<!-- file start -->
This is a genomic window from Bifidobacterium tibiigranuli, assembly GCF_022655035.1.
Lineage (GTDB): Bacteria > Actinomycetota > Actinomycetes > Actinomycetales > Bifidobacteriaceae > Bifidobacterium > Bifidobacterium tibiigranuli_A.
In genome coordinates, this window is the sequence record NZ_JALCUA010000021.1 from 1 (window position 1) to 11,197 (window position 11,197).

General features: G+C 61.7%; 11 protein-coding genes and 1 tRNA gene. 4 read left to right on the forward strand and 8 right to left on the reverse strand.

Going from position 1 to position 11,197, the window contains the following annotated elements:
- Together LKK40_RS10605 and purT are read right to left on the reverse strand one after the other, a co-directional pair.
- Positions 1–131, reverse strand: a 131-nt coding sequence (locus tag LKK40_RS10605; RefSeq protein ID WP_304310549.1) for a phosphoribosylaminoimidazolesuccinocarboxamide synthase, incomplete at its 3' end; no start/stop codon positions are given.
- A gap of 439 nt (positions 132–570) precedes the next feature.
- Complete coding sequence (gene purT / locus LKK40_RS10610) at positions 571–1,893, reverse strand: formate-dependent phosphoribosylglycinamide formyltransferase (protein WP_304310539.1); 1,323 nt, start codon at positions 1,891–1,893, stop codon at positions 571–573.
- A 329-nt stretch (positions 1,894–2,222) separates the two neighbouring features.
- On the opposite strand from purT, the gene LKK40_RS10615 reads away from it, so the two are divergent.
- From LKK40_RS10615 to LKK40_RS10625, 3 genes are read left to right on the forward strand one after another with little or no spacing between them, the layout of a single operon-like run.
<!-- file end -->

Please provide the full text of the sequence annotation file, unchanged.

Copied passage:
This is a genomic window from Bifidobacterium tibiigranuli, assembly GCF_022655035.1.
Lineage (GTDB): Bacteria > Actinomycetota > Actinomycetes > Actinomycetales > Bifidobacteriaceae > Bifidobacterium > Bifidobacterium tibiigranuli_A.
In genome coordinates, this window is the sequence record NZ_JALCUA010000021.1 from 1 (window position 1) to 11,197 (window position 11,197).

General features: G+C 61.7%; 11 protein-coding genes and 1 tRNA gene. 4 read left to right on the forward strand and 8 right to left on the reverse strand.

Going from position 1 to position 11,197, the window contains the following annotated elements:
- Together LKK40_RS10605 and purT are read right to left on the reverse strand one after the other, a co-directional pair.
- Positions 1–131, reverse strand: a 131-nt coding sequence (locus tag LKK40_RS10605; RefSeq protein ID WP_304310549.1) for a phosphoribosylaminoimidazolesuccinocarboxamide synthase, incomplete at its 3' end; no start/stop codon positions are given.
- A gap of 439 nt (positions 132–570) precedes the next feature.
- Complete coding sequence (gene purT / locus LKK40_RS10610) at positions 571–1,893, reverse strand: formate-dependent phosphoribosylglycinamide formyltransferase (protein WP_304310539.1); 1,323 nt, start codon at positions 1,891–1,893, stop codon at positions 571–573.
- A 329-nt stretch (positions 1,894–2,222) separates the two neighbouring features.
- On the opposite strand from purT, the gene LKK40_RS10615 reads away from it, so the two are divergent.
- From LKK40_RS10615 to LKK40_RS10625, 3 genes are read left to right on the forward strand one after another with little or no spacing between them, the layout of a single operon-like run.